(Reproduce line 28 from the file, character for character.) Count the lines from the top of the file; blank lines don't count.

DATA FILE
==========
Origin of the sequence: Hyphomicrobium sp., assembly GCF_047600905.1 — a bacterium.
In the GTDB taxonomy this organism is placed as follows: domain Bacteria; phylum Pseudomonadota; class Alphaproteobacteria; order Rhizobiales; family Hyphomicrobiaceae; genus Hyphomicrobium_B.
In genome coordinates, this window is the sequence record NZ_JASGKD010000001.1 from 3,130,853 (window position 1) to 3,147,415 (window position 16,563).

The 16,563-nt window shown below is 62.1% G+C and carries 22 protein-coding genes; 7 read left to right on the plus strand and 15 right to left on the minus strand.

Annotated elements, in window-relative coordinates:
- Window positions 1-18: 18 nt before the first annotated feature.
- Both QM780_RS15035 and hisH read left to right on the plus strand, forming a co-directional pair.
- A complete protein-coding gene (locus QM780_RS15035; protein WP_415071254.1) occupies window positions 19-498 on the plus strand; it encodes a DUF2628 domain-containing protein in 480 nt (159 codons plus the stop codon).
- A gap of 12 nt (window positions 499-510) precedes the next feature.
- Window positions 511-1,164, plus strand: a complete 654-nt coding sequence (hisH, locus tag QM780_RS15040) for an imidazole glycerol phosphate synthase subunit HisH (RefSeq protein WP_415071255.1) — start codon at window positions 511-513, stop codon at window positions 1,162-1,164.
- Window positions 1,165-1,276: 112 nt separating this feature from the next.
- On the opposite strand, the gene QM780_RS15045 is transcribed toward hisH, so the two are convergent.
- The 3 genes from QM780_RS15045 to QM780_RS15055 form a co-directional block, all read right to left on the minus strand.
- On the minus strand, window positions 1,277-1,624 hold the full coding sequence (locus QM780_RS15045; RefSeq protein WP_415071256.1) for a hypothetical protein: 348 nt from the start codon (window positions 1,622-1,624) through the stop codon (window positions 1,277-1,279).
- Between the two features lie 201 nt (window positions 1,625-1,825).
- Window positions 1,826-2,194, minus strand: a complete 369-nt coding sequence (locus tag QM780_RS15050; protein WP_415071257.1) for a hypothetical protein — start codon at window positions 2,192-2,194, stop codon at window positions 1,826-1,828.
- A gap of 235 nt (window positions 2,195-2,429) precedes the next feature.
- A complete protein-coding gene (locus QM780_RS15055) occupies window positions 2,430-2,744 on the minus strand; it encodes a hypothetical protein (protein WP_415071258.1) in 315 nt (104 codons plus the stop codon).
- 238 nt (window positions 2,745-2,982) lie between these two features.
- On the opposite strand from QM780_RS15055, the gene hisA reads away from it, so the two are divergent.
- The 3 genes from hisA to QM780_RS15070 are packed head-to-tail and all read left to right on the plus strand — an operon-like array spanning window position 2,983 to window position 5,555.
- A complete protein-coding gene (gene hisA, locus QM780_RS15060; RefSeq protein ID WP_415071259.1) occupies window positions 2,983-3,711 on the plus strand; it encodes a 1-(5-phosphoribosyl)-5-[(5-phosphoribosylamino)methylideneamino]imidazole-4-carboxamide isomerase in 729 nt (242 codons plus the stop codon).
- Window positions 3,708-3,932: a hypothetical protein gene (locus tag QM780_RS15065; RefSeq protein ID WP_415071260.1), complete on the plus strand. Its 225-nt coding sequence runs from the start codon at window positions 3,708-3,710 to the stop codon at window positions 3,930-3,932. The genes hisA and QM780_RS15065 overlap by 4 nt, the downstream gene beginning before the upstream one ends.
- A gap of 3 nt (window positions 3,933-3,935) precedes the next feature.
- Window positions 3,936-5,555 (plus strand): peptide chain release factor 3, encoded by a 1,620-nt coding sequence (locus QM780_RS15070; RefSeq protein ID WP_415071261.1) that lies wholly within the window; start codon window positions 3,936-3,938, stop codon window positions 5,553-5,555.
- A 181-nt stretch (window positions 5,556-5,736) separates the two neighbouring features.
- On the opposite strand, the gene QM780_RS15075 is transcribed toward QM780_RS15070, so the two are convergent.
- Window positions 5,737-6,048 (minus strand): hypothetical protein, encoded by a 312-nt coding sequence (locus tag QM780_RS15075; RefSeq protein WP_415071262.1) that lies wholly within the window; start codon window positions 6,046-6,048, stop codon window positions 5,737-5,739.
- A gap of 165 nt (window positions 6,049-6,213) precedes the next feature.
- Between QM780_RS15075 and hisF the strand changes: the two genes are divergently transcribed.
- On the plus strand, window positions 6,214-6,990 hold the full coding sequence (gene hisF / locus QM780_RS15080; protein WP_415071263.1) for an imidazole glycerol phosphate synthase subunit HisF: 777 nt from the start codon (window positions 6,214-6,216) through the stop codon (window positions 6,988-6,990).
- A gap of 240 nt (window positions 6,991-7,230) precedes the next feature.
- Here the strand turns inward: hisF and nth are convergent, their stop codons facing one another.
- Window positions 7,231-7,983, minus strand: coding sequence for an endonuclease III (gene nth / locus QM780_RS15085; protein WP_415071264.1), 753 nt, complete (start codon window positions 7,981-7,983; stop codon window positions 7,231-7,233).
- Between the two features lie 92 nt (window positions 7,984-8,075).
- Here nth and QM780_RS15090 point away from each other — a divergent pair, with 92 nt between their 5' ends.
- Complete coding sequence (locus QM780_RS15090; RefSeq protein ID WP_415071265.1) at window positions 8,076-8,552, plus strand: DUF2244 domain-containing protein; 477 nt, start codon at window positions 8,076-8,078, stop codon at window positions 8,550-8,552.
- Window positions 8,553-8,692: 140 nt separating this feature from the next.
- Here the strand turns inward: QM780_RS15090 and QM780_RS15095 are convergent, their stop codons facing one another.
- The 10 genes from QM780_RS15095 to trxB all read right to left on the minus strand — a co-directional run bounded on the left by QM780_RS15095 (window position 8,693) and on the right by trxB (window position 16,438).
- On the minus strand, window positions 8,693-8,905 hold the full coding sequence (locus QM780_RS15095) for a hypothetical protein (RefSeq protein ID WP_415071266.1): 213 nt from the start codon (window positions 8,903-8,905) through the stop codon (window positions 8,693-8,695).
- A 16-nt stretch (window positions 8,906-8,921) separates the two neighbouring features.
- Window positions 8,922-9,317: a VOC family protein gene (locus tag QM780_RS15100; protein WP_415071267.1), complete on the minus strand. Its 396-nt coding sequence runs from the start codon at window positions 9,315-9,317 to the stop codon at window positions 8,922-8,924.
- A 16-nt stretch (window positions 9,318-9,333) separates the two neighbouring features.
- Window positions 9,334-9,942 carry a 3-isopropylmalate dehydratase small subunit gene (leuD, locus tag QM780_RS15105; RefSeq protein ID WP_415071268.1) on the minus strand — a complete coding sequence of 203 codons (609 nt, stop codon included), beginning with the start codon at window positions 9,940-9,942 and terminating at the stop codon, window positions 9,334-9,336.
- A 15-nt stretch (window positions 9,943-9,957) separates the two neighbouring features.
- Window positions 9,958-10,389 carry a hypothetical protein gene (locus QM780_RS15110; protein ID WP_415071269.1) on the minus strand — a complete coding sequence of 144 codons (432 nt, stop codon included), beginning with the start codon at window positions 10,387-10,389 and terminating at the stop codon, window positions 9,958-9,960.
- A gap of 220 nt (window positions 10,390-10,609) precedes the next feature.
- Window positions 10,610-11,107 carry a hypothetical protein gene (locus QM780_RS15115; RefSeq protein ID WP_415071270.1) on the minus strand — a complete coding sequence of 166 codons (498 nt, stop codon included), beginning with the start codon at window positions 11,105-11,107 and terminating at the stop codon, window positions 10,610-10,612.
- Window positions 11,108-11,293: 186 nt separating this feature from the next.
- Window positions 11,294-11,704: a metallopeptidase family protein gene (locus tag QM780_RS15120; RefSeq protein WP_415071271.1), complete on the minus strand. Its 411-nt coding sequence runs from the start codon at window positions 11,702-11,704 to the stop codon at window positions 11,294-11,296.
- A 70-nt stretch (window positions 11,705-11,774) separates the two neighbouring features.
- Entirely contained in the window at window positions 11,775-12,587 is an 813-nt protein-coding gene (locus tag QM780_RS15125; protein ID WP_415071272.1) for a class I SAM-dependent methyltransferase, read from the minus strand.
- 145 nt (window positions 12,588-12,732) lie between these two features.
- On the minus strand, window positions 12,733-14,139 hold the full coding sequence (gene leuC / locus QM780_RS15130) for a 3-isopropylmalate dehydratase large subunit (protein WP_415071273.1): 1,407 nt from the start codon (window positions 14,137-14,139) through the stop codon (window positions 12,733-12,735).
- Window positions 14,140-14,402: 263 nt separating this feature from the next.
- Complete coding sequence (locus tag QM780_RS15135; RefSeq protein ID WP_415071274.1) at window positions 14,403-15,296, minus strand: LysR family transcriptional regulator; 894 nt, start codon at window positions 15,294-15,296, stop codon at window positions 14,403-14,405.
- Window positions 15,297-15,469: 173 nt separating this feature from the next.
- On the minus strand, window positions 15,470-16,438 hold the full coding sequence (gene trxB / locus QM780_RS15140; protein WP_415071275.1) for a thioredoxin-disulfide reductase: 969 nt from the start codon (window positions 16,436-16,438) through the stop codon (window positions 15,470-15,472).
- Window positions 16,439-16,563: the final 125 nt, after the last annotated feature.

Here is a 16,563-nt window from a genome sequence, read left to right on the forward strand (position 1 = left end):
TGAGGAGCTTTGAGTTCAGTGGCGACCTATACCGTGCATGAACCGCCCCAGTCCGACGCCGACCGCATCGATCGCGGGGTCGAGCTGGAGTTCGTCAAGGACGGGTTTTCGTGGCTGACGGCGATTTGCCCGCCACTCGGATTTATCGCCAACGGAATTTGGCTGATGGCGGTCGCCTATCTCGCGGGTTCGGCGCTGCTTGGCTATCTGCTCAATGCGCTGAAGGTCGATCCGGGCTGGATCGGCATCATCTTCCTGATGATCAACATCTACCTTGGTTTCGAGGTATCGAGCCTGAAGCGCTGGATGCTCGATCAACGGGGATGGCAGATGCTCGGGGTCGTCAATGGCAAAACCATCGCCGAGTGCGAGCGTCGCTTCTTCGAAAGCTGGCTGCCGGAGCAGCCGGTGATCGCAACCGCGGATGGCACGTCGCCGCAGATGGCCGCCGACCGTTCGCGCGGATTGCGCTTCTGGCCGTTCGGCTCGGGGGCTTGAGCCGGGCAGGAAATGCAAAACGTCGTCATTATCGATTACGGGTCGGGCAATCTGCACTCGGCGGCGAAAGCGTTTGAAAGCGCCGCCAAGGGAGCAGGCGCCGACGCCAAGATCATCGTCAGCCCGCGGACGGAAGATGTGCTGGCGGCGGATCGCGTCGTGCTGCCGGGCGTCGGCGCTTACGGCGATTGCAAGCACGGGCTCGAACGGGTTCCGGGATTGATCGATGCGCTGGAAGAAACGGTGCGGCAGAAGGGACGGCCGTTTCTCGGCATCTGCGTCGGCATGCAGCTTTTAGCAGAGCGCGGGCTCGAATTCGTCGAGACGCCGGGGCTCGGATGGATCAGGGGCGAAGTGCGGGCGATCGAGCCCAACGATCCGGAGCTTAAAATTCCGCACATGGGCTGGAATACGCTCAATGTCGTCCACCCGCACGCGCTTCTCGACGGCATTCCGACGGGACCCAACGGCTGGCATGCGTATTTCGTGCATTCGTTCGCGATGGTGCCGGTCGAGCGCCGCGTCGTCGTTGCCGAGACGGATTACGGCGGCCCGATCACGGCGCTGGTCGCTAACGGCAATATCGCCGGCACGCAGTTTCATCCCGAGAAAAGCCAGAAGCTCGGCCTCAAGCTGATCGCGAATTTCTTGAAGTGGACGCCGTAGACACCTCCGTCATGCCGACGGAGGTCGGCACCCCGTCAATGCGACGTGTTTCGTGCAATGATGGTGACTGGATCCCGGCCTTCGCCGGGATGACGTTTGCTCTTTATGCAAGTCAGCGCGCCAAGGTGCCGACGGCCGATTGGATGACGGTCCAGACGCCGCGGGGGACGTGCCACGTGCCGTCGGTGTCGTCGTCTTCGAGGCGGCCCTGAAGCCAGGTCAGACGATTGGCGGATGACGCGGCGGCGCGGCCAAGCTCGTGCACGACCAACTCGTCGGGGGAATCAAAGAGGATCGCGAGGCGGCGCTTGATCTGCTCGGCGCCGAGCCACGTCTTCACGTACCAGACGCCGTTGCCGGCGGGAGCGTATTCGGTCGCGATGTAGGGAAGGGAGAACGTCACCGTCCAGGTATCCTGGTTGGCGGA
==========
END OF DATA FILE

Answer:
- Window positions 5,737-6,048 (minus strand): hypothetical protein, encoded by a 312-nt coding sequence (locus tag QM780_RS15075; RefSeq protein WP_415071262.1) that lies wholly within the window; start codon window positions 6,046-6,048, stop codon window positions 5,737-5,739.